Patron: His Royal Highness Prince Michael of Kent, GCVO
Honorary President: To be announced.
Honorary Vice Presidents:
The Reverend Dr. Rowan Williams, FBA, formerly Rt.Hon. The Lord Archbishop of Canterbury
Professor Geoffrey Alan Hosking, OBE, FBA, FR.Hist.S.
Sir Roderic Lyne, KBE, CMG
The Rt. Hon. Sir Malcolm Rifkind, KCMG, QC, MP
The Rt. Hon. Lord Robertson of Port Ellen, GCMG,
The Rt. Hon. Baroness Williams of Crosby
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In the Soviet Union, the more visible an institution was, the less power it wielded. Parliament, in the shape of the Soviets, was a facade. Government ministers were only as powerful as their standing in the Communist Party allowed; the Party Politburo's decision-making process was itself concealed behind many screens. It was nonetheless essential in the Cold War for Western governments to know as much as possible about who the main players were and how decisions were reached. For this the Foreign and Commonwealth Office had a small staff of expert analysts. This talk offers a personal perspective from one of them, who worked in the Research Department of the Foreign and Commonwealth Office and the Russian Secretariat of the British Embassy in Moscow in the 1960s and 1970s. It will also touch on similarities and changes in the post-Soviet period.
Martin Nicholson learnt Russian as a national serviceman and studied at Cambridge University, and at Moscow State University as a post-graduate student before joining the Foreign Office Research Department in 1963. He did two tours of duty at the British Embassy in Moscow in Soviet times, and was for seven years adviser on Soviet and Russian affairs in the Cabinet Office before returning to the Moscow Embassy as Minister-Counsellor, from where he retired in 1997. After retirement he worked on Russian regional Affairs at the International Institute of Strategic Studies and on the Russia and Eurasia Programme at Chatham House. His talk is based on the third volume of his memoirs Activities Incompatible. Memoirs of a Kremlinologist and a Family Man 1963-1971 (www,amazon.co.uk).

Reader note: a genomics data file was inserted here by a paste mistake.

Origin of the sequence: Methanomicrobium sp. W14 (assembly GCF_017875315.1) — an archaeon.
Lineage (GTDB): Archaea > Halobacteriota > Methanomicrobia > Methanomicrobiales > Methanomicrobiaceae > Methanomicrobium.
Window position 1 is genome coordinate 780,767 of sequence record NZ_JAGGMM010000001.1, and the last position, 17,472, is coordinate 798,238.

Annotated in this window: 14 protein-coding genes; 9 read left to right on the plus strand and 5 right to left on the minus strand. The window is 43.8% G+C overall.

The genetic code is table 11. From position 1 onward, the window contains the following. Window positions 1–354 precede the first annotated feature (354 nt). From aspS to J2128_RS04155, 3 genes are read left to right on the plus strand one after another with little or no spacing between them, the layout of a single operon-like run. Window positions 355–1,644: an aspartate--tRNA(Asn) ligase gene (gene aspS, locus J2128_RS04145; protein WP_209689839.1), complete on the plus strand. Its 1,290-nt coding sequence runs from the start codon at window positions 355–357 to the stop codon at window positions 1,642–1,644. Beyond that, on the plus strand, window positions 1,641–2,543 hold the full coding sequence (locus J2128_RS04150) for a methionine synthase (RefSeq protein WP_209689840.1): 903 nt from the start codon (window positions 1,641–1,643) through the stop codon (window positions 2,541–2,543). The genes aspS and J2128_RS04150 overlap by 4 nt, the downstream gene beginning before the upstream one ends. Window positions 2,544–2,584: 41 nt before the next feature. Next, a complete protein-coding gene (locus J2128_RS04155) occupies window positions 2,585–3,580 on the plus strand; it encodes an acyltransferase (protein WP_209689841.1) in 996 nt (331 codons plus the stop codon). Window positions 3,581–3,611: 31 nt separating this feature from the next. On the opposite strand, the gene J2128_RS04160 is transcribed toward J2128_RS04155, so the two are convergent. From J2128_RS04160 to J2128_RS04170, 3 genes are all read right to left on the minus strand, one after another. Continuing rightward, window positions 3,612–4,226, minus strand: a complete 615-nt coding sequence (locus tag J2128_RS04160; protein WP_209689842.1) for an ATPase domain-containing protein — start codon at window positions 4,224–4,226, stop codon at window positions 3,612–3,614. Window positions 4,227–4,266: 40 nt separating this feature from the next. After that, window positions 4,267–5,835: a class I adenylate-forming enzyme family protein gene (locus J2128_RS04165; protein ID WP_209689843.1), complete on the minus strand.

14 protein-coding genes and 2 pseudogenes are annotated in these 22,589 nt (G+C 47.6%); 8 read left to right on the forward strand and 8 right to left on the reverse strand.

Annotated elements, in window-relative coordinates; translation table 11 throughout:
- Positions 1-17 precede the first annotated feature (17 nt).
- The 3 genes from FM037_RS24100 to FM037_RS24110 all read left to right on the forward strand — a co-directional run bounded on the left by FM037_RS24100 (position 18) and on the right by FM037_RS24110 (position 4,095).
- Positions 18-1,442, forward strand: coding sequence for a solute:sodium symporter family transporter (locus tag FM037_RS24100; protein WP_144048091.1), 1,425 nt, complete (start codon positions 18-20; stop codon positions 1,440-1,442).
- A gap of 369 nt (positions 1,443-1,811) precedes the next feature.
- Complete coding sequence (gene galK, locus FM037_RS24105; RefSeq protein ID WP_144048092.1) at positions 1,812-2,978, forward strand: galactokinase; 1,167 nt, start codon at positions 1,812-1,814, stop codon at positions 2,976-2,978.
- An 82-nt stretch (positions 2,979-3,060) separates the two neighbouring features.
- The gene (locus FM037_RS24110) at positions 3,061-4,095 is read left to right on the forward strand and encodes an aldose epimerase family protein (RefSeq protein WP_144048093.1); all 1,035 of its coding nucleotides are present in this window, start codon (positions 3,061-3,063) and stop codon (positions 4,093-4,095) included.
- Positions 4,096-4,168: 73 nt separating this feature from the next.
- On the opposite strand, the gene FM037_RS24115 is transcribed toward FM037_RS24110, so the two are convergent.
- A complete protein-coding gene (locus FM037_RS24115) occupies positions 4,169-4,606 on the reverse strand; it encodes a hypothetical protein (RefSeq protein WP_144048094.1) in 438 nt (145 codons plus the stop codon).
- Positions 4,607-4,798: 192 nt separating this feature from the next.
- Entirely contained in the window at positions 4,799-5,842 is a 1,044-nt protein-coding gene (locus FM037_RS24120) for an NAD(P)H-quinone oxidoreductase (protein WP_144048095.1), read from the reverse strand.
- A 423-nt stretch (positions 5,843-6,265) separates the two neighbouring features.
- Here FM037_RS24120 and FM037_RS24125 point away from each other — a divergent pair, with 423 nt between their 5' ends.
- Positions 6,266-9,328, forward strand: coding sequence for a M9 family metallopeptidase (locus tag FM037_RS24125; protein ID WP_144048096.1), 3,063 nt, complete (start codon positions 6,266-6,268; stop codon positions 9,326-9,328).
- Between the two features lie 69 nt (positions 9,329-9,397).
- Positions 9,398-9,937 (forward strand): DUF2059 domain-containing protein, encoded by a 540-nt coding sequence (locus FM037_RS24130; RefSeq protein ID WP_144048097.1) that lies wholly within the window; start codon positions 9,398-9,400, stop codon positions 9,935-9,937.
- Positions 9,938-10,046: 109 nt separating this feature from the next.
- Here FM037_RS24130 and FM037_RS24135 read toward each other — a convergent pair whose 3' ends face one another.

2017 marks the centenary of the Russian Revolution. It is hard to justify another event which has so shaped today's Russia and today's world. It gave birth to the Communist system which at one point ruled one third of humanity, provoked the rise of Naziism and the Second World War, and stood as global opponent to the West through the 40 year Cold War. In Tony Brenton's recently published book "Historically Inevitable? Turning points of the Russian Revolution" a group of distinguished historians identify key moments in the revolution, and reflect on how things might have gone differently. In this talk Sir Anthony will assess what was, and was not, genuinely "inevitable" about the revolution, and will explore the parallels between 1917 and the 1991 collapse which gave us the Russia of today.
Sir Anthony Brenton, who last addressed us in 2010, was a British diplomat for over 30 years. He served in the Arab world, the European Union, Washington DC (through the 9/11 crisis and its aftermath) and twice in Moscow, the second time, from 2008 to 2012, as British Ambassador. In the Foreign Office he held responsibility for a number of key international issues including the United Nations, Human Rights, Global Climate Change and the International Criminal Court. He has written an earlier book "The Greening of Machiavelli" on international environmental politics; he is an Honorary Fellow of Wolfson College Cambridge and a regular commentator on Russia and other international topics. We hope to have either hardback or paperback copies of "Historically Inevitable? Turning points of the Russian Revolution" on sale at the meeting - at a special reduced price to members.
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